People react outside the Equality California offices in West Hollywood to a ruling by U.S. Supreme Court that the sponsors of California's controversial Proposition 8 did not have the legal standing to appeal a 2010 ruling against the measure, a procedural act that cleared the way for same-sex marriage in California but avoided a nationwide decision.
(Al Seib / Los Angeles Times / June 26, 2013)
Opponents of same-sex marriage asked the California Supreme Court on Friday to order county clerks to deny marriage licenses to same-sex couples, arguing that Gov. Jerry Brown
lacked the authority to end enforcement of Proposition 8
ProtectMarriage, the group that sponsored the 2008 ballot measure banning gay marriage, urged the state high court to act under a California constitutional provision that prohibits officials from refusing to enforce a law unless an appellate court has first determined the law is unconstitutional. There is no binding appellate ruling that says Proposition 8 is unconstitutional.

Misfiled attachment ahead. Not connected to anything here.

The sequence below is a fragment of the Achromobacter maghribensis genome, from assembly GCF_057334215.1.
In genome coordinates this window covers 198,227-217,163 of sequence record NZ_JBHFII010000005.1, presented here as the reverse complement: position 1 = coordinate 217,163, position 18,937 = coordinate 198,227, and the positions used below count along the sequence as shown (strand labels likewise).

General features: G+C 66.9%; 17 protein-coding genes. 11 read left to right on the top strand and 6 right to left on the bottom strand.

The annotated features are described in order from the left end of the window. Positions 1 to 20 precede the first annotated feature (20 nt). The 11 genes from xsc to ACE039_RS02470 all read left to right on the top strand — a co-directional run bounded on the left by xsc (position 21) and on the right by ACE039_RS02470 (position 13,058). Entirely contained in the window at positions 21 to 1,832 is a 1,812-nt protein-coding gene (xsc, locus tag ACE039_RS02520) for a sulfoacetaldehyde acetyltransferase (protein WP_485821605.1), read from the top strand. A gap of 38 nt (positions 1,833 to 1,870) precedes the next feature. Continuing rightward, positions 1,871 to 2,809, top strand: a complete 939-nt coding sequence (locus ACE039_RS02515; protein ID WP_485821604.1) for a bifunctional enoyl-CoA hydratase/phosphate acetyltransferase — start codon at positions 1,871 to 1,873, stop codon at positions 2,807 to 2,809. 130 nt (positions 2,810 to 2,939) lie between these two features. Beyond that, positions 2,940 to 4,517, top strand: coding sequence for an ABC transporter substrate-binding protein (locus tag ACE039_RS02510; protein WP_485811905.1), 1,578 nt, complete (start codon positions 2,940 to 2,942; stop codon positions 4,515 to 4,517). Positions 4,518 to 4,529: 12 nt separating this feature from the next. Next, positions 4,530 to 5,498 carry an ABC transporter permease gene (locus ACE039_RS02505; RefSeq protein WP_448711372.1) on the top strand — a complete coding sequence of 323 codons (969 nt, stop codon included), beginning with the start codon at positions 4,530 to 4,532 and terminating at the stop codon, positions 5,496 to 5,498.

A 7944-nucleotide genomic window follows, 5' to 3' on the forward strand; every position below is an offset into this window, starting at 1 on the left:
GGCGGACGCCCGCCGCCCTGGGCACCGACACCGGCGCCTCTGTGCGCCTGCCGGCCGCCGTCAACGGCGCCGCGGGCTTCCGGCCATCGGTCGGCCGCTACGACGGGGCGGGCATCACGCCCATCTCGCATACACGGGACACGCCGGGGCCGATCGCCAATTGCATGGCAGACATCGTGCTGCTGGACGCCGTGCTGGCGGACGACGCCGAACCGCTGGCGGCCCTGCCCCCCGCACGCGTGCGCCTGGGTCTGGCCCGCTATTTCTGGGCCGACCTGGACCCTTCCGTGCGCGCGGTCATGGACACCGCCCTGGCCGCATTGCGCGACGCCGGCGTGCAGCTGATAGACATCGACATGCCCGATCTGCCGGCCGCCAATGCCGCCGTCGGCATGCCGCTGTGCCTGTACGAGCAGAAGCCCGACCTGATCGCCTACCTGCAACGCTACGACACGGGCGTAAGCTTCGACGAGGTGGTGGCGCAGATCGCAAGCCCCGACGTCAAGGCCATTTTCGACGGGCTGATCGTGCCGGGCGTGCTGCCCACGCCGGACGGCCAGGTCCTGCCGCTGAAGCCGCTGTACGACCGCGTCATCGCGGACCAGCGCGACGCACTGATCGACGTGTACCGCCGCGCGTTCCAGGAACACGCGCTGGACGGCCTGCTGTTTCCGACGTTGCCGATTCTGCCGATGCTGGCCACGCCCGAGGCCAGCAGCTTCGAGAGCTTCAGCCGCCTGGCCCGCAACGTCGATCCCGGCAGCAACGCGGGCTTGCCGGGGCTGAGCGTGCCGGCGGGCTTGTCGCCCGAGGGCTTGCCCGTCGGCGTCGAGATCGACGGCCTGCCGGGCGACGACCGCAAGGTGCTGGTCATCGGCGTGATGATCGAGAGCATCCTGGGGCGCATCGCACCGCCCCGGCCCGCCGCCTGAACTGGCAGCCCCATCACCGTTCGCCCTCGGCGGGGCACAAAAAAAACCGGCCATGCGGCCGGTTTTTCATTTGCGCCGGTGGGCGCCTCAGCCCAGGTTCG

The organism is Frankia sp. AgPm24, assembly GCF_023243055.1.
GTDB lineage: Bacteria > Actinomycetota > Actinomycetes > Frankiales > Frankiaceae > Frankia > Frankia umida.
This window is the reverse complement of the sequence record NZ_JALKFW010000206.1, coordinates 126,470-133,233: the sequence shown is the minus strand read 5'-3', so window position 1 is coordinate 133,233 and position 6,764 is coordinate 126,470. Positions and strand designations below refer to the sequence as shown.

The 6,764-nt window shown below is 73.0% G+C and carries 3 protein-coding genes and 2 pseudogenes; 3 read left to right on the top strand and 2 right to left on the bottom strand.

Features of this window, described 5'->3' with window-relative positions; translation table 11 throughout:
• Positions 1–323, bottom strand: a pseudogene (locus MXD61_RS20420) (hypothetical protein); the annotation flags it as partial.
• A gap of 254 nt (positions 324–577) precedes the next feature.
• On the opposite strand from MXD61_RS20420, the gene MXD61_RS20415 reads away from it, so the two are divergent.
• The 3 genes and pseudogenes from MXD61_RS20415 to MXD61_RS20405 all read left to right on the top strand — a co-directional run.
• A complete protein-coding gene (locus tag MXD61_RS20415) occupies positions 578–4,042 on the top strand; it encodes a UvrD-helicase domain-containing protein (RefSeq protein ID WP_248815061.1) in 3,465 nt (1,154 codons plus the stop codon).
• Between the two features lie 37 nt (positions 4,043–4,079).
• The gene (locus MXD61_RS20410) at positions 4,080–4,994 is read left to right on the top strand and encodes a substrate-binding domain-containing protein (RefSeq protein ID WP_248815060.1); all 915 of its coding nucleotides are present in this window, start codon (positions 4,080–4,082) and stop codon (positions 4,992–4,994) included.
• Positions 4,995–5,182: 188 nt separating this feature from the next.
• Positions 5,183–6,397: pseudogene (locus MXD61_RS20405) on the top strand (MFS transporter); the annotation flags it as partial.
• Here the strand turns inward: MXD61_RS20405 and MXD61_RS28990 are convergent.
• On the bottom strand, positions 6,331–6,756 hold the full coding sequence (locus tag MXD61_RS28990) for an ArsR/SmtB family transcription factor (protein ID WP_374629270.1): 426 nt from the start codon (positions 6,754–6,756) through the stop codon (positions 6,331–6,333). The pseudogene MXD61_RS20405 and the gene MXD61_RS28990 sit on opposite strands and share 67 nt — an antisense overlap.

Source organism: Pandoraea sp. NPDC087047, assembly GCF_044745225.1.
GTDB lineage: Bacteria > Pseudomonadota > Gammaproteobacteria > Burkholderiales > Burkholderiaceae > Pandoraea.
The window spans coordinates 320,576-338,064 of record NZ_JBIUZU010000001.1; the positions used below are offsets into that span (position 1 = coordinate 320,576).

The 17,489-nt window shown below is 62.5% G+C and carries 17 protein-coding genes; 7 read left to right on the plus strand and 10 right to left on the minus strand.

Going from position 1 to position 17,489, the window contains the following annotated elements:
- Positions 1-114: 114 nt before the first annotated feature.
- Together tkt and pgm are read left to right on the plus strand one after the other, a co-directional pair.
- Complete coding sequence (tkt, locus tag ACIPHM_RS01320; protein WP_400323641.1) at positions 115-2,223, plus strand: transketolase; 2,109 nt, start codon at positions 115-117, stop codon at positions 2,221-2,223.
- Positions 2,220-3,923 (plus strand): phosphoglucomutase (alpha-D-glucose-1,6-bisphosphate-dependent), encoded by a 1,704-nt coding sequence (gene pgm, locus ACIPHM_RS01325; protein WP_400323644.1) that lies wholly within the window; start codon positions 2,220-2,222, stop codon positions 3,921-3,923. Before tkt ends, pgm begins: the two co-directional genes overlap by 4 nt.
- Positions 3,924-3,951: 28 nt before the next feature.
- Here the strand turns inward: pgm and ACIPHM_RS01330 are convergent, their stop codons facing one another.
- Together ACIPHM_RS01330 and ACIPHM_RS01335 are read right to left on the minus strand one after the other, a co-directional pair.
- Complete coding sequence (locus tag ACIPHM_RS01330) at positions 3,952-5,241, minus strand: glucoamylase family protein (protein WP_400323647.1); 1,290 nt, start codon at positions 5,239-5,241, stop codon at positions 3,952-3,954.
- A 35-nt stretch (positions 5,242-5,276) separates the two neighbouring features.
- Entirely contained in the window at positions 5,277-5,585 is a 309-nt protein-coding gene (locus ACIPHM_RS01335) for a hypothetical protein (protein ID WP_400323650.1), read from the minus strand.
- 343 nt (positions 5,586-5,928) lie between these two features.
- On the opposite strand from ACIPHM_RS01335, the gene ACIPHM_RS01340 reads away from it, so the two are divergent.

Legal experts predicted the California court would reject the challenge. Lawyers for the gay couples who fought Proposition 8 in federal court said they anticipated such an action and were prepared to respond to it. They said a state court may not interfere with a federal court’s decision.
FULL COVERAGE: Proposition 8
In its 50-page challenge, ProtectMarriage framed its case as a matter “concerning the rule of law and limitations on public officials’ authority."
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-- Maura Dolan, Los Angeles Times
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